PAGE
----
The 10pp Assured Shorthold Tenancy Agreement, and 'Non-Assured Tenancy Agreement - Resident Landlord' should cover that.
                          However, the AST held by the Resident Landlord would need a clause that states the tenant can allow occupation by 1-2 lodgers.

                          Comment


                            #14
                            Originally posted by bob369
                            However, the AST held by the Resident Landlord would need a clause that states the tenant can allow occupation by 1-2 lodgers.
                            You'd definitely not want the tenant to be allowed 2 lodgers.
                            They'd me managing an HMO and I can't imagine the property is set up to support that.

                            You'd be relying on the tenant using the lodger agreement that you specify and the "Non-Assured Tenancy Agreement - Resident Landlord" sounds like an odd start point to me.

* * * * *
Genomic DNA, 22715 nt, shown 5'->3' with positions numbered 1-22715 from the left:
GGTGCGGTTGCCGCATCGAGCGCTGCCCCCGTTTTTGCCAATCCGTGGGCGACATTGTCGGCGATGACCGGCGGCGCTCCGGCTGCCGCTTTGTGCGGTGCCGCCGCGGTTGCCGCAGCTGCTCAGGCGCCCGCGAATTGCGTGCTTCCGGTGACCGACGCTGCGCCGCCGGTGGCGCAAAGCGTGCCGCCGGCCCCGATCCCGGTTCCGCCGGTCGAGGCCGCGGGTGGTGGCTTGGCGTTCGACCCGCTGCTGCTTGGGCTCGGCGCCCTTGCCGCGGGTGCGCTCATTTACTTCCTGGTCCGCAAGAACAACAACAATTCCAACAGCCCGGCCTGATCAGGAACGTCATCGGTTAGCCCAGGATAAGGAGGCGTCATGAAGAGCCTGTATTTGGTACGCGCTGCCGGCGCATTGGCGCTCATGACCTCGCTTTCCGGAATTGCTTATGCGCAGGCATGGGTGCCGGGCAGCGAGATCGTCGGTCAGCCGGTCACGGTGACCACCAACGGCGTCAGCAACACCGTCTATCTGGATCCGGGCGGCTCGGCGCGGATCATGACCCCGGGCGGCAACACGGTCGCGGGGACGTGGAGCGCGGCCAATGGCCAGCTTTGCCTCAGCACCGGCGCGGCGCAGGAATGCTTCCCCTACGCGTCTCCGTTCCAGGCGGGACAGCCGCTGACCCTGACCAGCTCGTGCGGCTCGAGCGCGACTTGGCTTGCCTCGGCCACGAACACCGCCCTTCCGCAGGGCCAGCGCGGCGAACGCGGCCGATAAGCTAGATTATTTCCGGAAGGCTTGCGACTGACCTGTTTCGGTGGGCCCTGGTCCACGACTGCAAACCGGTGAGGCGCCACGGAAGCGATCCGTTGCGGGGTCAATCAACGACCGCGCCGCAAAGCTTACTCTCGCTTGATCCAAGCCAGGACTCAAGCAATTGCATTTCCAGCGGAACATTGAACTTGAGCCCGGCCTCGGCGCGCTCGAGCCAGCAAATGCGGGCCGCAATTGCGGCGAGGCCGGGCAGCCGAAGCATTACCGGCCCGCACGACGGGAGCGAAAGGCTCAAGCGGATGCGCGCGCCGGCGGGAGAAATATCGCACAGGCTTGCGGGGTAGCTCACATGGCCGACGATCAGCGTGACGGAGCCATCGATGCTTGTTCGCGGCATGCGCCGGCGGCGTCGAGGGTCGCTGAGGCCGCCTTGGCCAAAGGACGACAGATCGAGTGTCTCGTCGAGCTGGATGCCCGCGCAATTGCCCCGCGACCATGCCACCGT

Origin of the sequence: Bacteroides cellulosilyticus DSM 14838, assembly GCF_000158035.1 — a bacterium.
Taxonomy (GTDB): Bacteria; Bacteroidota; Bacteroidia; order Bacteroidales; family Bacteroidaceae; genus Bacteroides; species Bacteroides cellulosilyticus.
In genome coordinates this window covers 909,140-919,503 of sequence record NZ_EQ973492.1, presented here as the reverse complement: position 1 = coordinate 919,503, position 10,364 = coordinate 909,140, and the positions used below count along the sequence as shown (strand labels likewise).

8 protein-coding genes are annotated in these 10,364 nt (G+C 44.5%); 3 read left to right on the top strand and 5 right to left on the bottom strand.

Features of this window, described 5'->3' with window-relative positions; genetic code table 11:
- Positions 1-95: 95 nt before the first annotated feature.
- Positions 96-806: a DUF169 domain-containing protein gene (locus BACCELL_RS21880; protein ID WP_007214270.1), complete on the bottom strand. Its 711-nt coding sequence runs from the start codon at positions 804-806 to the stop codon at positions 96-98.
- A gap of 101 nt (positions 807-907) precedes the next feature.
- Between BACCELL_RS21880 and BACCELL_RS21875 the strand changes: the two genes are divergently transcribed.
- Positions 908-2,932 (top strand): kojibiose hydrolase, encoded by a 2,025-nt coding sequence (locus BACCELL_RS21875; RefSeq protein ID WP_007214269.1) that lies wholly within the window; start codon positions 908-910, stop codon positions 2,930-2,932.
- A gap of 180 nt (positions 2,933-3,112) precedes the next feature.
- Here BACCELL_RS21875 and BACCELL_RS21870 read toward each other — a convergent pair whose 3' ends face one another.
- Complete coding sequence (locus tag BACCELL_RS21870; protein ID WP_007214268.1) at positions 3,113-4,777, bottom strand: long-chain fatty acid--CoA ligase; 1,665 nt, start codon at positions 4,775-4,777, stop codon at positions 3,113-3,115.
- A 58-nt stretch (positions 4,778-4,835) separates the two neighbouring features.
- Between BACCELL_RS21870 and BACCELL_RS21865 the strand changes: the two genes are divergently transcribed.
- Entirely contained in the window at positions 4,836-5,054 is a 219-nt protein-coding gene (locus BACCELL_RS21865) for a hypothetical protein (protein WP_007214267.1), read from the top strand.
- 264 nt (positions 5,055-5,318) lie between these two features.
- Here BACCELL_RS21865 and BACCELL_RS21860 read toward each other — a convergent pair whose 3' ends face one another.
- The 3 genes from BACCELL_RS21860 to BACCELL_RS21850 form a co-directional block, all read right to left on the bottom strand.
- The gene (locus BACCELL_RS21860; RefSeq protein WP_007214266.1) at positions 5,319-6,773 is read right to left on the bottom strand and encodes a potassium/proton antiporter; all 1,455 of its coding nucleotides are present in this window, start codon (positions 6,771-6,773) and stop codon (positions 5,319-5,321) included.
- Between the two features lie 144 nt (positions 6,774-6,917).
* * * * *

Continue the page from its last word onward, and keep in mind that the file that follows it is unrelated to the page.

The other occupant definitely isn't meant to be a tenant.

                            When I post, I am expressing an opinion - feel free to disagree, I have been wrong before.
                            Please don't act on my suggestions without checking with a grown-up (ideally some kind of expert).

                            Comment


                              #15
                              HMO Licensing here applies at 4+ persons, 1x resident landlord + (up to) 2x lodgers would be the occupancy numbers, so 2-3 total persons.